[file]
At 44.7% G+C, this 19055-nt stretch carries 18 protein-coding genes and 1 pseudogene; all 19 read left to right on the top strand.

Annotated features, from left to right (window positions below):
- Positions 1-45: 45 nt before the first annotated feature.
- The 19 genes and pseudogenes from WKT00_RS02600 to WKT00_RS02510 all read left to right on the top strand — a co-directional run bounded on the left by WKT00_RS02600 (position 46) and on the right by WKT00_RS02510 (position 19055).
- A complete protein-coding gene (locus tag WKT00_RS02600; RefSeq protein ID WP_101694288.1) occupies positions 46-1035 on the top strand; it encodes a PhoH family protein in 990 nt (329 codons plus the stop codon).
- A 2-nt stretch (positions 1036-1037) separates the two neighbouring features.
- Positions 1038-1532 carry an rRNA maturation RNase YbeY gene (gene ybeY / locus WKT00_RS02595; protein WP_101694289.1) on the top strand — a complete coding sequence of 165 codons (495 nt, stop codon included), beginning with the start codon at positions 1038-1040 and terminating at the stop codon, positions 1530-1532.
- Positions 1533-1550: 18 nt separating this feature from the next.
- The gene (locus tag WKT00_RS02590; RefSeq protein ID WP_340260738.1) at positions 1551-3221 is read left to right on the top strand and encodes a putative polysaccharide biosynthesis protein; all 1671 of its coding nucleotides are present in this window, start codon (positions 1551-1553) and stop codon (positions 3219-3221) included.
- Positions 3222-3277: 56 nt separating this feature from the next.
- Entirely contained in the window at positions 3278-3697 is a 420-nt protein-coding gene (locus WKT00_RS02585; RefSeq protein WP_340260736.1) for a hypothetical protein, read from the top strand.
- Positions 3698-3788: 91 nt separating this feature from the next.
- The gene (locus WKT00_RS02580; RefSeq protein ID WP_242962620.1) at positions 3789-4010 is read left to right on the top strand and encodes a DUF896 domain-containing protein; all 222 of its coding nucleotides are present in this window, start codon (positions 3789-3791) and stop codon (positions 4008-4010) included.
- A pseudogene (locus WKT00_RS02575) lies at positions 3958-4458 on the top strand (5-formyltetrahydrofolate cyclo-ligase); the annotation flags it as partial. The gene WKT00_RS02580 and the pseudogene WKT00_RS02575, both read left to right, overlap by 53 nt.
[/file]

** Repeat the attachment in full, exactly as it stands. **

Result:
At 44.7% G+C, this 19055-nt stretch carries 18 protein-coding genes and 1 pseudogene; all 19 read left to right on the top strand.

Annotated features, from left to right (window positions below):
- Positions 1-45: 45 nt before the first annotated feature.
- The 19 genes and pseudogenes from WKT00_RS02600 to WKT00_RS02510 all read left to right on the top strand — a co-directional run bounded on the left by WKT00_RS02600 (position 46) and on the right by WKT00_RS02510 (position 19055).
- A complete protein-coding gene (locus tag WKT00_RS02600; RefSeq protein ID WP_101694288.1) occupies positions 46-1035 on the top strand; it encodes a PhoH family protein in 990 nt (329 codons plus the stop codon).
- A 2-nt stretch (positions 1036-1037) separates the two neighbouring features.
- Positions 1038-1532 carry an rRNA maturation RNase YbeY gene (gene ybeY / locus WKT00_RS02595; protein WP_101694289.1) on the top strand — a complete coding sequence of 165 codons (495 nt, stop codon included), beginning with the start codon at positions 1038-1040 and terminating at the stop codon, positions 1530-1532.
- Positions 1533-1550: 18 nt separating this feature from the next.
- The gene (locus tag WKT00_RS02590; RefSeq protein ID WP_340260738.1) at positions 1551-3221 is read left to right on the top strand and encodes a putative polysaccharide biosynthesis protein; all 1671 of its coding nucleotides are present in this window, start codon (positions 1551-1553) and stop codon (positions 3219-3221) included.
- Positions 3222-3277: 56 nt separating this feature from the next.
- Entirely contained in the window at positions 3278-3697 is a 420-nt protein-coding gene (locus WKT00_RS02585; RefSeq protein WP_340260736.1) for a hypothetical protein, read from the top strand.
- Positions 3698-3788: 91 nt separating this feature from the next.
- The gene (locus WKT00_RS02580; RefSeq protein ID WP_242962620.1) at positions 3789-4010 is read left to right on the top strand and encodes a DUF896 domain-containing protein; all 222 of its coding nucleotides are present in this window, start codon (positions 3789-3791) and stop codon (positions 4008-4010) included.
- A pseudogene (locus WKT00_RS02575) lies at positions 3958-4458 on the top strand (5-formyltetrahydrofolate cyclo-ligase); the annotation flags it as partial. The gene WKT00_RS02580 and the pseudogene WKT00_RS02575, both read left to right, overlap by 53 nt.